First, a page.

By using this framework, you may improve individual effectiveness based on the understanding of development areas (eg both long-term development plans and quick preparation for critical interactions), harness collective strengths across team members more effectively, and encourage constructive feedback with a common language eg in my team you will hear, “I am embracing my blue today” or “I need a red perspective”. The former means ‘I need to analyse and connect more with data than people, please’ while the latter means ‘I need a clean-cut decisive view — no-more whys or why-nots’. It also means that the team is more cognisant and therefore more understanding of each person’s context, and this creates an atmosphere of support and acceptance — at least on some days.
The other great benefit is to identify how to build teams and recruit people. Too many reds and conversations would be short and details few, with too many chiefs overall. Too many blues and there could be analysis-paralysis. Having a blend of the energies ensure that there’s a good mix of detail focus, decisive action, emphasis on purpose and people leadership.
This is tough stuff and I don’t have a solution. All I know is that there aren’t enough people who come with the skills ready to go, and the search for the person strong in all fields may be like looking for the Holy Grail. So rather:
- Ensure a well-rounded recruitment process that focuses beyond skills to competencies, such as adaptability, resilience and a hunger for learning, and personality traits to check fit
- Have a clear training programme in place and mentors to drive learning through the team
- Consider an internal tool to develop self-awareness and self and team development opportunities to unlock potential continuously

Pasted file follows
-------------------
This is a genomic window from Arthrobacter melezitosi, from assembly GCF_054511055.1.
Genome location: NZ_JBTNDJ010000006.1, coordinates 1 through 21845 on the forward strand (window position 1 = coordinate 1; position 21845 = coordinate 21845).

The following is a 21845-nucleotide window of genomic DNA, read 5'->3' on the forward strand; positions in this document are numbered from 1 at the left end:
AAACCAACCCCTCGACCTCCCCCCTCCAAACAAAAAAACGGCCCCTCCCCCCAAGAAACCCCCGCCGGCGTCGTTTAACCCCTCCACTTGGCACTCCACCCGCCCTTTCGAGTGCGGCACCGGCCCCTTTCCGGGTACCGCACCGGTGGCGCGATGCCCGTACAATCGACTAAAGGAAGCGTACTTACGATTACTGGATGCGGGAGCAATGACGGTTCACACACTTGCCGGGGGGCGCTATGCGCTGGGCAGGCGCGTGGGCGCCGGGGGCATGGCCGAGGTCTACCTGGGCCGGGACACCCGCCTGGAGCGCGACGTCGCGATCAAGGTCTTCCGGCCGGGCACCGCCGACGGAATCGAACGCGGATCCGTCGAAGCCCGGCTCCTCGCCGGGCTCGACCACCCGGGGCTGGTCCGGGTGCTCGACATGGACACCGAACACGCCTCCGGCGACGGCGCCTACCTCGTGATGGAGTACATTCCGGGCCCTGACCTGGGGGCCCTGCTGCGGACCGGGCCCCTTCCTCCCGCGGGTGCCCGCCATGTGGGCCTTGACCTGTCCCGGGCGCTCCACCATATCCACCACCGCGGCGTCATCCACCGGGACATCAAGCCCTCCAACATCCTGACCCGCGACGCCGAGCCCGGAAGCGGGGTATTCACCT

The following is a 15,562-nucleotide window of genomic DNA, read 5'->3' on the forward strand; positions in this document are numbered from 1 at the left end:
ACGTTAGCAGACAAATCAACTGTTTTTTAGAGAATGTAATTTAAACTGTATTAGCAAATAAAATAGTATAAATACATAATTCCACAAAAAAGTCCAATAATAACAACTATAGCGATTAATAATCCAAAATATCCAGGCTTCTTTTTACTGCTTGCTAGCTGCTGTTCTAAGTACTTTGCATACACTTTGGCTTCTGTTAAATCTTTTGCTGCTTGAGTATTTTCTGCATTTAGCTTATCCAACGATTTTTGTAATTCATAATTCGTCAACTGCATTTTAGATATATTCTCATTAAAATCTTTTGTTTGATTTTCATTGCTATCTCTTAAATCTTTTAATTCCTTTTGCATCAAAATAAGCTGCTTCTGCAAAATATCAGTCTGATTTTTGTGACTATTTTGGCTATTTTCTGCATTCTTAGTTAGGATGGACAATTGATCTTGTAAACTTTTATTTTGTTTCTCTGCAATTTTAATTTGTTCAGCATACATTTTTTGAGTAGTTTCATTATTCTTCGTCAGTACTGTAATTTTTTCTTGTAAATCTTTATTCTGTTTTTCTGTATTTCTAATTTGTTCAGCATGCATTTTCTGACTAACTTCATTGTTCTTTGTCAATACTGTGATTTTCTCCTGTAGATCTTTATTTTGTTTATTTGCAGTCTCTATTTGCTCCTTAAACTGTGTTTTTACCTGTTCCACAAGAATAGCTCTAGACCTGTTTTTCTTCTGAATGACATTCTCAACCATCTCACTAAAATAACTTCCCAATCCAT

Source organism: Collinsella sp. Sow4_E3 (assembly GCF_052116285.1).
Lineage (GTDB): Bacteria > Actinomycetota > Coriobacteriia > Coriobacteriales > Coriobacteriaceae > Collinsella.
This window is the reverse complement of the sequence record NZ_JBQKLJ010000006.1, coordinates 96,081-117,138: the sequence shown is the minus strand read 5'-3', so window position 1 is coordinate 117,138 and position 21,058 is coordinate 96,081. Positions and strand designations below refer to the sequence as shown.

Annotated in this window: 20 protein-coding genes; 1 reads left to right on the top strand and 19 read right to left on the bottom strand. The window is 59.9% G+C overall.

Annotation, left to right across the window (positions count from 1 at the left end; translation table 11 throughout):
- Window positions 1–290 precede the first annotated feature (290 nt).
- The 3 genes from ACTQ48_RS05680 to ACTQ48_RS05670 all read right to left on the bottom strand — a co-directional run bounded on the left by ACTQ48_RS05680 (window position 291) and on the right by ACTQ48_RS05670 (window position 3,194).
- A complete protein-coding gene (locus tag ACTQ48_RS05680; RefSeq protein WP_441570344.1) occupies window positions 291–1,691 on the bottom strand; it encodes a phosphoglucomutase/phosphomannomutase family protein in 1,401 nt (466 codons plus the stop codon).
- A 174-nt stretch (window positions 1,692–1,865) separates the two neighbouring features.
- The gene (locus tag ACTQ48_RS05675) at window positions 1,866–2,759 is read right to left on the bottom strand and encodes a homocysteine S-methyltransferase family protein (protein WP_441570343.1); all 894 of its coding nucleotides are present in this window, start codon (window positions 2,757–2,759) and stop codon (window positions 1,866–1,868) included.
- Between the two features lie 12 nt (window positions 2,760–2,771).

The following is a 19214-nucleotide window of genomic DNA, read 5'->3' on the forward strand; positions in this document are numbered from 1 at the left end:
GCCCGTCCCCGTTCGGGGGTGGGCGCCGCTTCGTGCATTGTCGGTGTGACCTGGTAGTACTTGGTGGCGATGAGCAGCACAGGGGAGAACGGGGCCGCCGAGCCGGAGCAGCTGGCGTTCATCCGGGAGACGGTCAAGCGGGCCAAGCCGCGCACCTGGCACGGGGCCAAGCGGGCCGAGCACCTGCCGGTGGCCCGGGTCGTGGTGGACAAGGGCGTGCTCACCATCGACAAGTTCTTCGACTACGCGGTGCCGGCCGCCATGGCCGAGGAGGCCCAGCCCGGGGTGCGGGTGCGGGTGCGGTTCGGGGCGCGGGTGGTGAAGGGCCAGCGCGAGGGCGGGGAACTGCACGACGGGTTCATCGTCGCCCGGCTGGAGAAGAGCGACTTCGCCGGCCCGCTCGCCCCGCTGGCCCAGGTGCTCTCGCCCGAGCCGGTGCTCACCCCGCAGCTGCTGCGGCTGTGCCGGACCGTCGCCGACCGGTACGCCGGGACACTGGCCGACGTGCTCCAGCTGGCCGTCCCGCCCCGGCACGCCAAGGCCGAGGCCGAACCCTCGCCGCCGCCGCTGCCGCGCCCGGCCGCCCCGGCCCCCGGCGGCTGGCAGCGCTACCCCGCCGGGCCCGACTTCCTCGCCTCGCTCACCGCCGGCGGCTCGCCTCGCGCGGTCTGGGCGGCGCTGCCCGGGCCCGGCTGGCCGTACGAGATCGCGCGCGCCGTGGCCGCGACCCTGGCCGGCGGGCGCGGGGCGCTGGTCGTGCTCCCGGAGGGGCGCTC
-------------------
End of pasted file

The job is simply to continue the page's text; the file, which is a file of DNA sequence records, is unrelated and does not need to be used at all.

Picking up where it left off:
What we may also need to consider is that, while we want to attract the best and the brightest, if we demystify what marketing is really about, it becomes known for the balance between crazy creative and solid structure and processes, and so we’ll gain more stature and attract the right people. Lastly, for those leading the teams, balance the needs and expectations of the perfect working team (needed now, please) with a robust programme to develop people for the future.
If anyone has a solution, please let me know — I’m keen to learn and try new approaches.
After starting at Unilever in a classical marketing role, Erna George (@) explored the agency side of life, first as a partner at Fountainhead Design, followed by the manic and inspiring world of consultancy at Added Value. She has returned to client-side, leading the marketing team in the Cereals, Accompaniments & Baking Division at Pioneer Foods. Her monthly “Fair Exchange” column on MarkLives concerns business relationships and partnerships in marketing and brandland.